By NADIA INDRIANA
March 4, 2016
What is the GMAT AWA (Analytical Writing Assessment)?
The GMAT AWA (Analytical Writing Assessment) is the first exam in the three-and-a-half hour GMAT exam. Contrary to popular belief, the 30-minute exam does not focus on your English writing skills alone, but even more importantly, on your critical reasoning skills. Although the GMAT AWA score does not affect your overall GMAT score, schools still care about them. They also have access to read the actual GMAT AWA essay you wrote in addition to your score. Some top programs such as MIT Sloan will read the actual essay, as they believe that the GMAT AWA has a higher correlation to your future academic performance and professional/career success than the other parts of the GMAT exam.
If you are interested in learning more about the other GMAT sections, I have previously written a guide on the GMAT Verbal section that provides high-level tips and strategies that you can read here.
GMAT AWA Score Range
The score ranges from 0 to 6 and goes up by intervals of 0.5. Below is a table that breaks down the full range of the score:
|0||0%||This is impossible to get unless you leave it empty|
|0.5||3%||It is unlikely that you would score this poorly unless you don’t write much and have little knowledge of written English.|
|2.5||5%||This range is better, but not adequate for the requirements of business schools.|
|4||21%||This is generally the minimum score that business schools require|
|4.5||44%||A safe average score|
|5||60%||A strong score|
|5.5||81%||A great score|
As a general guideline, we recommend our students to score at least a 4.5 on their GMAT AWA.
GMAT AWA Essay Evaluation Factors
As mentioned, GMAC evaluates your AWA score based on two components in general: critical reasoning skills and writing skills. The AWA section includes a quoted stimulus of the argument given and a question below the stimulus. The following are the directions given before the stimulus argument.
In the ‘Evaluation of Your Response’ section, the first two bullet points refer to your critical reasoning skills, whereas the last bullet point refer to your English writing skills. Of the two skills, the critical reasoning skills are more likely to impact your score. You should therefore focus more on how well you present your argument (macro) than on the linguistic parts (micro) like grammar, spelling.
Standard Written English (Micro)
There are a couple of things to pay attention to here. First rule of thumb is to avoid using contractions (don’t, I’m, can’t, I’ll, etc.). The second rule of thumb is to use as many complex sentences as possible; if you use simple sentences consistently you are probably not going to score high on the English language or micro aspect. The third rule of thumb is variation. You should vary your vocabulary and phrases. Make sure to avoid using the same words and phrases over and over again. Last but not least, always communicate clearly. A few minor grammatical mistakes can be looked over as long as people reading your essay understand clearly what you are trying to communicate.
Strategy for Presenting Your Argument (Macro)
The main task of the GMAT AWA is to evaluate a stimulus argument taken from random sources (newspapers, magazines, reports, newsletters, etc). Below is an example of a stimulus argument.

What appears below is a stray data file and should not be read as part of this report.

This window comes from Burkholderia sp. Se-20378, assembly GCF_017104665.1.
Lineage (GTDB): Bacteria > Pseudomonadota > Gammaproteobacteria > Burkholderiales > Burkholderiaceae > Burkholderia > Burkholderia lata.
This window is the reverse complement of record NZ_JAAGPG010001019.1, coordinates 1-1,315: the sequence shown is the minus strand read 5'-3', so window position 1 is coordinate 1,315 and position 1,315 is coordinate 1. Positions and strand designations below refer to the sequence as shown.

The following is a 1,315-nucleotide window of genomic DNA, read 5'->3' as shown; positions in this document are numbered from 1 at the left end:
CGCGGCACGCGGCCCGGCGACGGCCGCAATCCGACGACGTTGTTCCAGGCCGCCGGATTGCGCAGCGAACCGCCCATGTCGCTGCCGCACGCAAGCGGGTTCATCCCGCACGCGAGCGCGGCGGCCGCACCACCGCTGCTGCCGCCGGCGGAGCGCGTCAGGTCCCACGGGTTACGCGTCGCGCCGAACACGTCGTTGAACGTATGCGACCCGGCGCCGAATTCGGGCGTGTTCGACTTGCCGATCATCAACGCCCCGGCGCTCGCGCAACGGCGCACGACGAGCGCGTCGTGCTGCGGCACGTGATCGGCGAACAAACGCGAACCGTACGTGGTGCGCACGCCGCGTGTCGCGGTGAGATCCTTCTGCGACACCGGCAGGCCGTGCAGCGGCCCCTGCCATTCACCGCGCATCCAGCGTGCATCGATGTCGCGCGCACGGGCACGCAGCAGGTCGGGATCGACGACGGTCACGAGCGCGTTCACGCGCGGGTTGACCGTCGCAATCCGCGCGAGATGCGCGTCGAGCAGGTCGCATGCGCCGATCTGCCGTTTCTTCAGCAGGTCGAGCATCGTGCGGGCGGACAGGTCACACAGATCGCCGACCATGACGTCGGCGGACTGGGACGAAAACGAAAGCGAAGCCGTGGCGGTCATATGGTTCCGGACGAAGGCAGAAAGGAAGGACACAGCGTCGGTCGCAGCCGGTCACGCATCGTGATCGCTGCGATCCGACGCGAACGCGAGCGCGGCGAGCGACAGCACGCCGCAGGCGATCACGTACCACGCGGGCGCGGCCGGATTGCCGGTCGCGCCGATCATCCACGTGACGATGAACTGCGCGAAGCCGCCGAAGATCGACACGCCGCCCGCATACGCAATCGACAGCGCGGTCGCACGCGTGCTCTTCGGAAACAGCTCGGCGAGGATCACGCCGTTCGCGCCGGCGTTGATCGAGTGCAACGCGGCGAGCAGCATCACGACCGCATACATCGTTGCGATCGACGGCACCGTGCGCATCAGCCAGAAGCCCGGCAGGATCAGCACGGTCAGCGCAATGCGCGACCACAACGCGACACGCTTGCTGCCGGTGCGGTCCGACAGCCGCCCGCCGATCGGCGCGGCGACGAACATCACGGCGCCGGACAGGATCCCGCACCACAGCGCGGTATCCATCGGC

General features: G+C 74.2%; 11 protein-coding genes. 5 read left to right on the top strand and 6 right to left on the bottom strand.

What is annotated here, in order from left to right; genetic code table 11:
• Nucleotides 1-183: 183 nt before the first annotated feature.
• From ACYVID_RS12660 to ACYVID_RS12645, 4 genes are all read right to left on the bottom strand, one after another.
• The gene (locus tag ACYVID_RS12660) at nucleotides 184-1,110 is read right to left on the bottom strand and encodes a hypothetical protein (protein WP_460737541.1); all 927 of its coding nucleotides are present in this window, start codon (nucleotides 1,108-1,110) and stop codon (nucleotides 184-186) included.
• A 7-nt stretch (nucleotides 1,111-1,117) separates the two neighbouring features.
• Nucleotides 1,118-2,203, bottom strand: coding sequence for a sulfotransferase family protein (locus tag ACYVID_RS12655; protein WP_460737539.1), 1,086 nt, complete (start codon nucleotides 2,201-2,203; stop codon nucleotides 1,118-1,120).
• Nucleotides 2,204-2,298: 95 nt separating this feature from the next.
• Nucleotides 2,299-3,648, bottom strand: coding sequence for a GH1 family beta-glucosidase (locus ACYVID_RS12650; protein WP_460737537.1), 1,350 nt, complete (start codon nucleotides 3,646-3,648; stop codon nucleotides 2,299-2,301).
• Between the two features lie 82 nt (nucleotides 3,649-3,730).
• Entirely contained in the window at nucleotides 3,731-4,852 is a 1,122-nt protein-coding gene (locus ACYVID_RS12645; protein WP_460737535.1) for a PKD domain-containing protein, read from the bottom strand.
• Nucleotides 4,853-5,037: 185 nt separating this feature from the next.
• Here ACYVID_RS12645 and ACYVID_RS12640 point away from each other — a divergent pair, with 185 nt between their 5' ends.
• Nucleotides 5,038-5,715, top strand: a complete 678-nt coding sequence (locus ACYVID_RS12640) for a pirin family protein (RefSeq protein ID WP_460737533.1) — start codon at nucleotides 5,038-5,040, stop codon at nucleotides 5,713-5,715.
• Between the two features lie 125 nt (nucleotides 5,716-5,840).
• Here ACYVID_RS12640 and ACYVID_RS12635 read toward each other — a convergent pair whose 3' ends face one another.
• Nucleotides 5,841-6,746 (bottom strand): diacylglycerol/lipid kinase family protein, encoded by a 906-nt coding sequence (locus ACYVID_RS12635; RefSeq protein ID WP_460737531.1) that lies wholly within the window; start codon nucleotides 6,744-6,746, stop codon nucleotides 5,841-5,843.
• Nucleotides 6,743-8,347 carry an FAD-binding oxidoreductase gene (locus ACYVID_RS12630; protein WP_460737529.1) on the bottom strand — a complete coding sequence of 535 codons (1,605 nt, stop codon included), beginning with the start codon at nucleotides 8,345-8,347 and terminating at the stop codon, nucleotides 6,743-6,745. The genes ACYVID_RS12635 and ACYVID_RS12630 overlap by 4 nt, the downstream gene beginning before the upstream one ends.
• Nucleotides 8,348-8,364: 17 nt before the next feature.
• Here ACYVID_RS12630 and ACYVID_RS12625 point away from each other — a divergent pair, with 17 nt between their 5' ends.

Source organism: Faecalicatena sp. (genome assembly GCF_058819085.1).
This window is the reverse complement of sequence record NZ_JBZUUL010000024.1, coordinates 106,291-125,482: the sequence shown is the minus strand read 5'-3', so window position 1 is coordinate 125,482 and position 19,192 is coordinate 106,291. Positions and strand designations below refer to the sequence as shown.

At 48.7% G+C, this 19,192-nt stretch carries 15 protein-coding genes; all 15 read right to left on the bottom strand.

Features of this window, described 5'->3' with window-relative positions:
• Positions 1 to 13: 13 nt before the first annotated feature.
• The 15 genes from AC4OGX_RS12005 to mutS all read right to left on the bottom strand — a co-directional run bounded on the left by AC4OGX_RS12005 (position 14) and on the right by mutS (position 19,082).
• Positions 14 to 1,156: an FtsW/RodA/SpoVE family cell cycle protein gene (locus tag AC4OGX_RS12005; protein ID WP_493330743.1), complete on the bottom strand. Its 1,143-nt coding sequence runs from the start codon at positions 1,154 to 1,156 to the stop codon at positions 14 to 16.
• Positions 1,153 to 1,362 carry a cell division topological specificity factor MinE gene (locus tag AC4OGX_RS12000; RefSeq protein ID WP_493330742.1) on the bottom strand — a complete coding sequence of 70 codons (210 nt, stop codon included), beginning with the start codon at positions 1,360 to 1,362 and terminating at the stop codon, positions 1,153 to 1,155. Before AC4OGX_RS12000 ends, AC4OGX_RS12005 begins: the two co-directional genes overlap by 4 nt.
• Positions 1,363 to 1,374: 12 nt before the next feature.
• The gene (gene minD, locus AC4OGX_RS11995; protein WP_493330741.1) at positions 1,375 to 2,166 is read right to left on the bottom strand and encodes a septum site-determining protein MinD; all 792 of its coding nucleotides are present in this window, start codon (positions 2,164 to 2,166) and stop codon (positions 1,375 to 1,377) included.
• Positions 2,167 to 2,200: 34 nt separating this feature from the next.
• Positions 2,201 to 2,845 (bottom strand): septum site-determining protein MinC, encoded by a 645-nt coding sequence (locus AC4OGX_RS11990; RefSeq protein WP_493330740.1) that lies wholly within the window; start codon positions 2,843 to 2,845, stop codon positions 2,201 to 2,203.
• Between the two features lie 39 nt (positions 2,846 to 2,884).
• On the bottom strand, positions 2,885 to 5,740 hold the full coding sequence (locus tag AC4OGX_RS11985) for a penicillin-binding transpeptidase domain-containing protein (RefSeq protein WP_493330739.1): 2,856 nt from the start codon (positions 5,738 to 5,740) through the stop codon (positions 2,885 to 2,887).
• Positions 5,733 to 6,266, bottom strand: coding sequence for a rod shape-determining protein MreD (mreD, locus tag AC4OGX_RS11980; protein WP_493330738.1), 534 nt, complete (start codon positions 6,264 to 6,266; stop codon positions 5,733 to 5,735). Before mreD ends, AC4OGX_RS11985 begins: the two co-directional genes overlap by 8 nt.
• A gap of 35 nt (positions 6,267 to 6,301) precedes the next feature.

A good strategy to tackle the GMAT AWA is to analyze the stimulus argument just like how you would for Critical Reasoning questions from the GMAT Verbal. Instead of picking an answer from a multiple-choice question however, you are writing an essay about it. If you are interested in learning more about the Critical Reasoning part of the GMAT Verbal, you can read this other article I wrote here.
The following are the steps to break down the stimulus argument:
- Identify what they are using as evidence and what claim they are making.
- Identify the flaws of their reasoning – there is always a flaw to the reasoning. You need to think of ways in which the claim is unsupported by the evidence given or what sort of evidence would prove the claim wrong. Ideally, you should try to brainstorm three different arguments that point out the flaws of the stimulus. However, if you are having difficulty coming up with three arguments, at least come up with two.
- Create an outline of your arguments. In general you should have three sections:
Prepare a general introduction – explain what the claim is and write what big flaw you find, especially in the use of the evidence.
You can include your arguments in this section. An easy way, but not the only way, to do this is to put each argument that you came up with during your brainstorming session into one paragraph. The rule of thumb is that one paragraph should only convey one idea or point with its supporting arguments.
- Conclusion/concluding remark
Prepare a general concluding remark. It can be as short as 1-2 sentences to wrap up about how the claim is flawed and what would have made it better.
GMAT AWA Essay Template
The following outline is a possible GMAT AWA template that you can follow to at least earn an average score. Following this template will also save you a lot of time.
In the argument, the … argued that … . This argument is flawed because/as…
- Paragraph 2 – your first argument
First, the argument/claim does not/is not…
- Paragraph 3 – your second argument
Second, the evidence/argument …
- Paragraph 4 – your third argument
Finally, the argument fails to/omits…
- Paragraph 2 – your first argument
The argument is not sound/persuasive/convincing since/as it does not/fails to… . It could have been more persuasive/ convincing if….
Managing time is critical since you only have 30 minutes. Here’s a suggestion how you might allocate those 30 minutes:
- Reading and brainstorming: ~5 minutes
- Creating an outline: ~3 minutes
- Writing: 15-20 minutes
- Review: ~3 minutes
Good luck and please share to others that might find this GMAT AWA guide helpful.